Over 5% of all deaths worldwide result from the harmful use of alcohol. It is a factor in over 200 different illnesses, diseases, and injuries. In addition to the health repercussions of alcohol misuse – it has huge negative consequences on society both socially and economically.
Alcohol misuse is the term used to describe drinking in a way that is harmful to your health, finances, or relationships. It can also mean that you are dependent on alcohol, emotionally or physically.
Everyone drinks differently, and what may be an issue for some, might be completely normal for others. But when should we be worried that there could be a problem?
• Drinking larger amounts, or more frequently.
• Failing to keep up with responsibilities at home, or with work.
• Harmful or even dangerous consequences to drinking.
• Struggling to stop or cut back.
• Problems with close relationships due to alcohol.
• Being secretive about amounts drunk or drinking alone.
• Drinking to try and stop feelings.
• Experiencing withdrawal symptoms, tremors, or cravings.
These are just some of the signs that there is an issue with the way you drink. If you find you are drinking when you don’t really want to, you feel guilty about how much or when you are, or that you are continuing to do it despite it causing you mental or physical health problems, then it is a good idea to speak to someone.
Many people associate alcohol abuse with daily consumption, secret supping, or downing booze in the morning – and whilst these are all possible signs of an issue, there are also other types of drinking that could be problematic in both the immediate and long-term.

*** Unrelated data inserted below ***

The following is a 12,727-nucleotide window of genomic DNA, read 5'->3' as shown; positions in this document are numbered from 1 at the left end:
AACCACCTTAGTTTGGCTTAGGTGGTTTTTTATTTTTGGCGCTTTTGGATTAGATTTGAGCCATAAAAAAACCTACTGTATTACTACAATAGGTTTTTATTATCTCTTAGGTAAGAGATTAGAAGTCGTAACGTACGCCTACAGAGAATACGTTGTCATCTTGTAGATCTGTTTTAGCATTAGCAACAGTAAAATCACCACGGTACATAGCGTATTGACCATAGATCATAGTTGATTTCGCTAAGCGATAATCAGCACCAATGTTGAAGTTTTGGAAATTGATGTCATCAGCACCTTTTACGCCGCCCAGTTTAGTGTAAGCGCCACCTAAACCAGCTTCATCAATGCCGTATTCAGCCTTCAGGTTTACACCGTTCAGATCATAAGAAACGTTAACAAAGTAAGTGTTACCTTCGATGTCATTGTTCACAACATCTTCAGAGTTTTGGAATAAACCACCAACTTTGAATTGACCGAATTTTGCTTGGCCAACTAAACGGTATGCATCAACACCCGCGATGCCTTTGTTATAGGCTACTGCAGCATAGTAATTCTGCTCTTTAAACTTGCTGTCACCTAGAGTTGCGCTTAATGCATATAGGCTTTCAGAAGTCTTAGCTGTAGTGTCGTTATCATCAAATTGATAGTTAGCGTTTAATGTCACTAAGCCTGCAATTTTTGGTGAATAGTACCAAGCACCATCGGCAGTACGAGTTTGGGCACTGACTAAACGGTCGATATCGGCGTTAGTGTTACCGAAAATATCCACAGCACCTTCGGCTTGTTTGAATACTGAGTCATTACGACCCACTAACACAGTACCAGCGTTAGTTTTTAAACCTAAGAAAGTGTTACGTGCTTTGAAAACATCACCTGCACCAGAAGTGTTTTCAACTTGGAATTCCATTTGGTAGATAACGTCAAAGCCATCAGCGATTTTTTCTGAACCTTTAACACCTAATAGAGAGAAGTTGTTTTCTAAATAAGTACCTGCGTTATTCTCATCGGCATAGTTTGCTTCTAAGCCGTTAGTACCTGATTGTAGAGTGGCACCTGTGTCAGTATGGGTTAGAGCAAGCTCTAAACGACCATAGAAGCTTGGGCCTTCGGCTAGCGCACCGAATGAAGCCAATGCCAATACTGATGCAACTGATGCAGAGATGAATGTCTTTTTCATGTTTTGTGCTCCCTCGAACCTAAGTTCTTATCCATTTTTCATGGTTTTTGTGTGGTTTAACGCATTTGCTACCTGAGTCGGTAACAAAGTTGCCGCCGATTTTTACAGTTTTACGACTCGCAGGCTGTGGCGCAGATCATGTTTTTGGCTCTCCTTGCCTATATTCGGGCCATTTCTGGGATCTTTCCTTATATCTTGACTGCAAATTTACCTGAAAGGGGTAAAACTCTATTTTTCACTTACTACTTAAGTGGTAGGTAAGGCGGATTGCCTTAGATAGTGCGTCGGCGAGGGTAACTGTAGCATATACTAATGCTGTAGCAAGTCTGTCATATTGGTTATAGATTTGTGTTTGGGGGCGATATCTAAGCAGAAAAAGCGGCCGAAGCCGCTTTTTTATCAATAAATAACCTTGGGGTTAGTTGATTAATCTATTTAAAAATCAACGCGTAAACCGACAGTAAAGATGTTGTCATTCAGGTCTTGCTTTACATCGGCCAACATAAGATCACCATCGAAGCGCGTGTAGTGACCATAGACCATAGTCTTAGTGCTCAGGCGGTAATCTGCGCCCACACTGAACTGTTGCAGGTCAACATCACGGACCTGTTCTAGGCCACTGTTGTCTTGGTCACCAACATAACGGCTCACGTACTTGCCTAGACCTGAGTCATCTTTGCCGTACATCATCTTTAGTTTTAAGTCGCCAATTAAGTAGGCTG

In the age group 20 – 40-years-old, the percentage of deaths attributable to alcohol misuse is almost 14%, and many of these are due to binge (or single session) drinking. The NHS defines this as “drinking lots of alcohol in a short space of time or drinking to get drunk,” they state that as everyone is different, it is hard to be specific on how much this is.
However, the UKs Office of National Statistics categorises binge drinking as having over eight units in a single session for men, and over six for women. The US National Institute on Alcohol Abuse and Alcoholism (NIAAA) classifies it as men who consume five or more drinks in about two hours, and women who consume four or more in the same timeframe.
Generally, the liver breaks down one standard measure drink per hour. As a result, if you are consuming large quantities of alcohol in a short space of time your blood alcohol content will be extremely high. This can lead to some potentially deadly consequences.
Binge drinking can be life-threatening. By not paying attention to how much you drink, or how fast and how often you are consuming alcohol, you could be putting yourself and others in real danger.
Alcohol poisoning – is a leading cause of poisoning in England, especially among young people. It happens when a person drinks a toxic amount of alcohol, usually in a short period of time i.e., binge drinking. Symptoms can include trouble with breathing or staying awake, slow heart rate, extremely low body temperature, clammy, blueish, or pale skin, mental confusion, vomiting and seizures. It can also lead to responses (such as the gag reflex) to be dulled – which can lead an individual to choking on their own vomit. Alcohol overdose can lead to permanent brain damage or death.